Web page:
Learning to Breath

By Simon Weir – Qianfeng Daoism UK (ICBI)

Learning to Breathe pic

‘In this state of genial springtime real breath seems to exist and prenatal spirit becomes perceptible while vitality develops unceasingly.  The practiser now should guard against the arousal of intellect which will prevent vitality from developing and spirit from continuing; he should never break the prohibition against both (utter) neglect and (undue) attention.  If stirring thoughts cause the spiritual body to vanish, this is due to neglect; and if the heart does not wander outside and never strays from the spiritual body, this is due to absence of neglect.  If he is unduly specific and obstinate thereby hindering the process of alchemy this is because of excessive attention; but if he refrains from interfering with what is happening quietly, this is freedom from undue attention.  Neglect leads to dullness and confusion and excessive attention to the dissipation (of spirit and vitality); these are grave mistakes which all practitioners should avoid.’

 Grand Master Zhao Bichen

(Taoist Yoga – Chapter 12: Preparing the Elixir of Immortality – Page 128)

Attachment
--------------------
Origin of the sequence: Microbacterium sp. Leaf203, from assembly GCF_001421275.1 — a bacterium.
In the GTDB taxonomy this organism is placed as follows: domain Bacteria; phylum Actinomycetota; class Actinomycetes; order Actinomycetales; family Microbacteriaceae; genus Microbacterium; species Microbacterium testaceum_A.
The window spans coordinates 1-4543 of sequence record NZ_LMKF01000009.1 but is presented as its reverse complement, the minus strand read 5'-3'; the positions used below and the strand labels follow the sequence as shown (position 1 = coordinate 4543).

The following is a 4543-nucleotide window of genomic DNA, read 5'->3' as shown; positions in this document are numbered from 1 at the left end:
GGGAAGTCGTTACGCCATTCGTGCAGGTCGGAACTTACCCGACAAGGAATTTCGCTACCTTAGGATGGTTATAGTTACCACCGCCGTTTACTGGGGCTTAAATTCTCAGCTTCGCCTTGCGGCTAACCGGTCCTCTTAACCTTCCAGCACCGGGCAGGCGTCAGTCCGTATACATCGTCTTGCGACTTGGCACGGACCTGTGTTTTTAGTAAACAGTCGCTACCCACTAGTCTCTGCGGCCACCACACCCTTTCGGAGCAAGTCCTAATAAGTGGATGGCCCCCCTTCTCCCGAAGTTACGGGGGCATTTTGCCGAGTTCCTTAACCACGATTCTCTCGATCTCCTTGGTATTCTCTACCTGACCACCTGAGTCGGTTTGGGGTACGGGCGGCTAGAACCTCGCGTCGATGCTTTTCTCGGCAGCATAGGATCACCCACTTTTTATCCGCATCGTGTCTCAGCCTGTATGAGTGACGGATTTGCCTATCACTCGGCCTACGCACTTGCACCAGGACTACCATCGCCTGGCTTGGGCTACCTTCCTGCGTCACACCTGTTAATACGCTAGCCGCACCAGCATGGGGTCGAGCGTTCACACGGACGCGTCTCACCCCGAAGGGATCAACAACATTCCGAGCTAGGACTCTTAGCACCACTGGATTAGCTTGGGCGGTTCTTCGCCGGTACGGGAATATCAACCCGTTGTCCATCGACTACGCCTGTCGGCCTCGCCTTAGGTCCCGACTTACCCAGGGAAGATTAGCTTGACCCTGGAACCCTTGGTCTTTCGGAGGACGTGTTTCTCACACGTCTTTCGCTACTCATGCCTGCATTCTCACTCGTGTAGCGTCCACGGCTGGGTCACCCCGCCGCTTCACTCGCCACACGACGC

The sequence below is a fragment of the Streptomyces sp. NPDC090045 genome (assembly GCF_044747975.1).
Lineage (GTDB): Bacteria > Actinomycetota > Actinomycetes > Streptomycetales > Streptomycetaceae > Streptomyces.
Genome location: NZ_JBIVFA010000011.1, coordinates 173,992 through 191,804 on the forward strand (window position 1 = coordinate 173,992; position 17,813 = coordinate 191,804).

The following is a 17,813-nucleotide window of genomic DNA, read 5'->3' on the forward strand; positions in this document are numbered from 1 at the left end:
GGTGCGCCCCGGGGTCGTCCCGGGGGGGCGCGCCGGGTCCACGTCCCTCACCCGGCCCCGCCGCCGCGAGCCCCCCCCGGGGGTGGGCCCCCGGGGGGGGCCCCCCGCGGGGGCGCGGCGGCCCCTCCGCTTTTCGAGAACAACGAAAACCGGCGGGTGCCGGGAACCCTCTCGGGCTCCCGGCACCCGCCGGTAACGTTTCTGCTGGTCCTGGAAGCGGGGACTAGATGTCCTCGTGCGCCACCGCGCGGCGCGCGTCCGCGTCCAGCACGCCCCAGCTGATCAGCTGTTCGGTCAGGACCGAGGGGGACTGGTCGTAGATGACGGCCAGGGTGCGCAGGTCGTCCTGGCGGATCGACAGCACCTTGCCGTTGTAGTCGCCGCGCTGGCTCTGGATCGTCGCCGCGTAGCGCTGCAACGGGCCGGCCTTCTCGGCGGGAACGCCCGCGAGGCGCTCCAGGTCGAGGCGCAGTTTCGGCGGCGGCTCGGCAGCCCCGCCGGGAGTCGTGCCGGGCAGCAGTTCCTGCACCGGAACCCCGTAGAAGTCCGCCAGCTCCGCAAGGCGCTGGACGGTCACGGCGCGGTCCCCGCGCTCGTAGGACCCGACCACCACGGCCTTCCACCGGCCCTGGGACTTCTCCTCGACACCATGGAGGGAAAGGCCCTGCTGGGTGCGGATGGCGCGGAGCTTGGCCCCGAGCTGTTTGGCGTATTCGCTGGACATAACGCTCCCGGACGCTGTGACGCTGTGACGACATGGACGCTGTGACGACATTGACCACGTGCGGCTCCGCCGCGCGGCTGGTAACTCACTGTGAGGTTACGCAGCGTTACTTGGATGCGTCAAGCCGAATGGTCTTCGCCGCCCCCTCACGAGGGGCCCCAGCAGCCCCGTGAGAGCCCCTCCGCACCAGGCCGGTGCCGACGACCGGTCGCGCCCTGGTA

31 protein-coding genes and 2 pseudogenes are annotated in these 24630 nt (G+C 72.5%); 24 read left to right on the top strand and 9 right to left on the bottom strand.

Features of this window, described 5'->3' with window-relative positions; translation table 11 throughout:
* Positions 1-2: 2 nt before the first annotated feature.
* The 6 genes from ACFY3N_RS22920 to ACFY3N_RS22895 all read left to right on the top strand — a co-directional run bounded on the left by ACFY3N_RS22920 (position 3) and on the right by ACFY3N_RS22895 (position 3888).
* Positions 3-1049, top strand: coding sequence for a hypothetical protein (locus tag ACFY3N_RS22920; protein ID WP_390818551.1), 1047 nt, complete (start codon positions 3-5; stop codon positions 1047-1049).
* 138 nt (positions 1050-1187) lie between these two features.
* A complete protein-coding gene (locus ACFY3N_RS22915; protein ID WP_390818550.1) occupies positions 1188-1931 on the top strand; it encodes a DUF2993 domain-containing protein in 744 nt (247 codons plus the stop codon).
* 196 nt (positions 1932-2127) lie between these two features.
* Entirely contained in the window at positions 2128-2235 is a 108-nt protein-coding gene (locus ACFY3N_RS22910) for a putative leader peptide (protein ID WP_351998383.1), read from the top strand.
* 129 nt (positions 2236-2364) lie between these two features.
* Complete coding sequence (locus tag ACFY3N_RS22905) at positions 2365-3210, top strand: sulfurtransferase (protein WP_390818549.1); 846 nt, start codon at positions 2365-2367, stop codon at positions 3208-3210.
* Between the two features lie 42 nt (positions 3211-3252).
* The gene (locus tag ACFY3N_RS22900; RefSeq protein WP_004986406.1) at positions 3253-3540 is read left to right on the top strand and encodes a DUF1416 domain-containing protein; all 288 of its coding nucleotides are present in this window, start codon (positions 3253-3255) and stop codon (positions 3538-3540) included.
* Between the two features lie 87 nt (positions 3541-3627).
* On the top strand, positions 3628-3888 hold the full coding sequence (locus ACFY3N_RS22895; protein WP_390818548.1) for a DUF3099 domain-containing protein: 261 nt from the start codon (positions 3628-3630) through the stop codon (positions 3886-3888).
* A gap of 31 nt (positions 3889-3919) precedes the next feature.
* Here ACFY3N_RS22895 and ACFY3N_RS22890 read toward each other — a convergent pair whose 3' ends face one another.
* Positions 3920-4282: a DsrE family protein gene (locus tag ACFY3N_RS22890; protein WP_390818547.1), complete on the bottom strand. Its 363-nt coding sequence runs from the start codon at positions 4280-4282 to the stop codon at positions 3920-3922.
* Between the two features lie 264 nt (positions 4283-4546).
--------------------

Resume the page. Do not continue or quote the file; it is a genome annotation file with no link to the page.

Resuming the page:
The ‘medicine’ of Daoism is the ‘breath’.  Without the ability to breathe there is no life, vitality or immortality.  Every human being shares common biological processes, but it is the breath that imbues and expels oxygen that is at the centre of the living process itself, and this is before any consideration is given to the mind, its functions, dysfunction and its possible transformation through self-cultivation.  Modern medicine demonstrates that a brain can be quite ‘dead’ (or at least severely impaired in conscious function), whilst the body continues to ‘breathe’.  When life evolved the breathing mechanism must have been foundational to the development of the living process.  All the other living processes that constitute a ‘living being’ must have developed around a central core of ‘breath’.  Not only this, but all animals breathe, and even vegetation has its atmospheric exchange mechanism.  Fish have even evolved to breathe whilst underwater – as improbable as this seems.  Even outside the planet, human ingenuity has developed the artificial means to exist (as they have done in water).  The modern logic is that oxygen is taken into the body through the inward breath of the nose and mouth, and distributed throughout the body in the blood flow via the lungs.  As oxygen is off-loaded into the blood, carbon dioxide is released from the blood into the lungs and expelled through the mouth and nose during the outward breath.  If the oxygen intake is deficient, then the functions of the body become impeded and considerably diminished, causing poor health, whilst breathing deeply and fully immediately increases the flow of oxygen throughout the body and maximises the bodily functions.  Each individual possesses a pair of lungs the capacity of which is directly proportional to the optimum functioning of the bodily processes.  This means that the lung capacity is designed to power the body in the best possible way, by providing each and every body cell with the maximum amount of oxygen for maximum functionality.  This also means that the by-product of burning oxygen in the mitochondria of the cell is carbon dioxide, and that as this substance is of no use to the body, it must be fully expelled with the outward breath.  This demonstrates that the outward breath is of an equal importance with the inward breath.  If the mechanical process of breathing is interrupted or impeded, then the body starts to shut-down as its biological processes falter and then stop.  This is the basic general view of the breathing process in modern biology.